Violence against women: scourge of Algeria

Published Dec 8, 2006


By Hassen Zenati

Algiers - The young woman's smile is sad, her greeting weary. Raped by her half brother, Farida took refuge in one of 30 safe houses throughout the Algerian capital that shelter abused women.

"After she was raped, Farida practically lost her mind," recalled Myriam Belala, president of a help group called SOS Women in Trouble. "We saved her from a mental asylum."

Although a recent government study said women were making inroads professionally in this mainly Muslim north African country of 33 million, Algeria has come under fire from rights groups who say poor treatment of women continues.

Last year, Amnesty International presented a report to the United Nations highlighting "the Algerian government's failure to protect women against rape, beatings, and widespread legal and

economic discrimination".

About 7 400 women filed domestic violence complaints last year, 1 555 more than in 2004, according to the law enforcement agency that handles such cases.

"Violence against women is a pervasive problem in Algeria. It touches all social classes and all regions, except in the extreme south where the Tuaregs banish men who rape women," said Belala,

referring to the Berber-speaking nomads who live in the Sahara region.

Violence overshadowed Algeria for nearly a half-century. A million lives were lost in the battle for independence from France in 1962, and another 150 000 to 200 000 people were slaughtered in a brutal civil war that followed the annulment of 1992 elections, though trouble has subsided since 2003.

But Belala said SOS Woman "broke a taboo" when it was founded about 15 years ago by becoming the first group to publicly denounce a different sort of violence - the domestic sort against women.

The group's crisis workers say domestic abuse cases are on the rise, but many victims fear scandal so never go to the police.

"However, they talk to us anonymously on the phone. We get hundreds of calls from women who complain of being sodomised or forced to do things they are not morally comfortable with," she said.

"The wedding night in traditional marriages often turns into a night of rape because couples often don't know each other before they get married," Belala said.

Her group also deals with "incest, frequent and dramatic", and "paedophilia", but since "sexual molestation of children is not recognised by law, the crime cannot be established", she said.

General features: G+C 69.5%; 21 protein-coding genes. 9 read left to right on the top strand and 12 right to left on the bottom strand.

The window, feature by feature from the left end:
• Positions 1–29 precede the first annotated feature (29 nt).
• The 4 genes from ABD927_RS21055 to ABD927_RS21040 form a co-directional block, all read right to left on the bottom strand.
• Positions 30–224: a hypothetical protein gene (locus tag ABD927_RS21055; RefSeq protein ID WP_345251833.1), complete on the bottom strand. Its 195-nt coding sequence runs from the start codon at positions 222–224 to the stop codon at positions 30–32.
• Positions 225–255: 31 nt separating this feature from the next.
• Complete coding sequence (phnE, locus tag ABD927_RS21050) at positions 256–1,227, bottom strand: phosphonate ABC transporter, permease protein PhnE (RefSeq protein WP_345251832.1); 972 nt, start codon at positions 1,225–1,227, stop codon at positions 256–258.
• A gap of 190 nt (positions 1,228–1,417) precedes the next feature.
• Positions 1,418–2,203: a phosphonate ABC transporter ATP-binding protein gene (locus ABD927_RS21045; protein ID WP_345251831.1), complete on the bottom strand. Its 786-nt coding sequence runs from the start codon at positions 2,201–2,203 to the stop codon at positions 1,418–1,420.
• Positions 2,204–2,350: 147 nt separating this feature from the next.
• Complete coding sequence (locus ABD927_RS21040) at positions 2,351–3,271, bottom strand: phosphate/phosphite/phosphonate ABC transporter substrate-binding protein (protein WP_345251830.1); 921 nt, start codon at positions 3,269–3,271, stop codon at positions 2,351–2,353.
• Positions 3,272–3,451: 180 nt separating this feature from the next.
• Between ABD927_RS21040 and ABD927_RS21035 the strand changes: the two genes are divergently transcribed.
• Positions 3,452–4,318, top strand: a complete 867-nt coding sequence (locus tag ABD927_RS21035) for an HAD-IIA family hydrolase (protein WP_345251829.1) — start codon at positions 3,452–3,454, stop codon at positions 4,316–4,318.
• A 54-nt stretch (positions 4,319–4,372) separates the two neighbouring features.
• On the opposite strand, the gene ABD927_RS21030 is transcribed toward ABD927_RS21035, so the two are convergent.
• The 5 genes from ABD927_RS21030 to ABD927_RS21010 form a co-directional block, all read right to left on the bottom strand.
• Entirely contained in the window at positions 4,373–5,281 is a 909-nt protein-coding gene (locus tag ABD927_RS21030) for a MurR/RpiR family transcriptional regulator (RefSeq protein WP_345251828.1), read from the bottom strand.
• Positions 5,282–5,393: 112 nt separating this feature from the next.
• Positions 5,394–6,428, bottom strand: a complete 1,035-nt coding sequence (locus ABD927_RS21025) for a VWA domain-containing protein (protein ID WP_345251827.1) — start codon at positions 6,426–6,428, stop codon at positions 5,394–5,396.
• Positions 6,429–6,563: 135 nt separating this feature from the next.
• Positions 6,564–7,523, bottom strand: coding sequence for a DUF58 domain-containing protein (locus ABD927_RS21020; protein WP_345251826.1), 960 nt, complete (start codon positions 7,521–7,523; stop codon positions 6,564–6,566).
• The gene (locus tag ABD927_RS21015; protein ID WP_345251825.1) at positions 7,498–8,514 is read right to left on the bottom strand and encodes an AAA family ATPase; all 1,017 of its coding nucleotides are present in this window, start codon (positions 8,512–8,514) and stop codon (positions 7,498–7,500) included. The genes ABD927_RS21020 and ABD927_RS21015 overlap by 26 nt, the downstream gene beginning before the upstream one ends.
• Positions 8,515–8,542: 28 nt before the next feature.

And though many women endure emotional and psychological abuse, "living resigned to daily humiliation by their husbands", Belala said most complaints concerned physical violence.

"We have seen terrible cases, women with broken bones and women whose husbands have thrown them from the top floor of a building."

Such attacks were usually triggered by domestic squabbles. "The men don't always beat because they are drunk, but in a burst of uncontrollable rage," she said.

Financed by international non-governmental organisations, SOS Women offers victims both shelter and training, such as new nine-month courses in weaving, sewing, information technology or management to give victims the wherewithal to start a new life.

Belala said one of SOS Women's greatest successes was getting police to work with her group.

"We demanded this partnership with the state. Our book on violence against women is now given to law enforcement officials, who are also trained to listen to women in distress."

Her next challenge is legal - changing laws in a conservative country where critics feel the Family Code, inspired by Sharia, or Islamic, law, consigns women to inferior status.

Last year, government-sponsored amendments to this code refused to abolish polygamy or the need for women to get approval from a tutor before marrying.

Belala vowed her group would take its fight to the National Assembly in 2007. "We are preparing commandos of victims to raise deputies' awareness about the distress of these women."

In the meantime, she dedicates herself to helping empower women against "machos".

In the offices of SOS Women, posters emblazoned with defiant slogans make clear their message: "If you are a real man, don't talk to her like that." - Sapa-AFP

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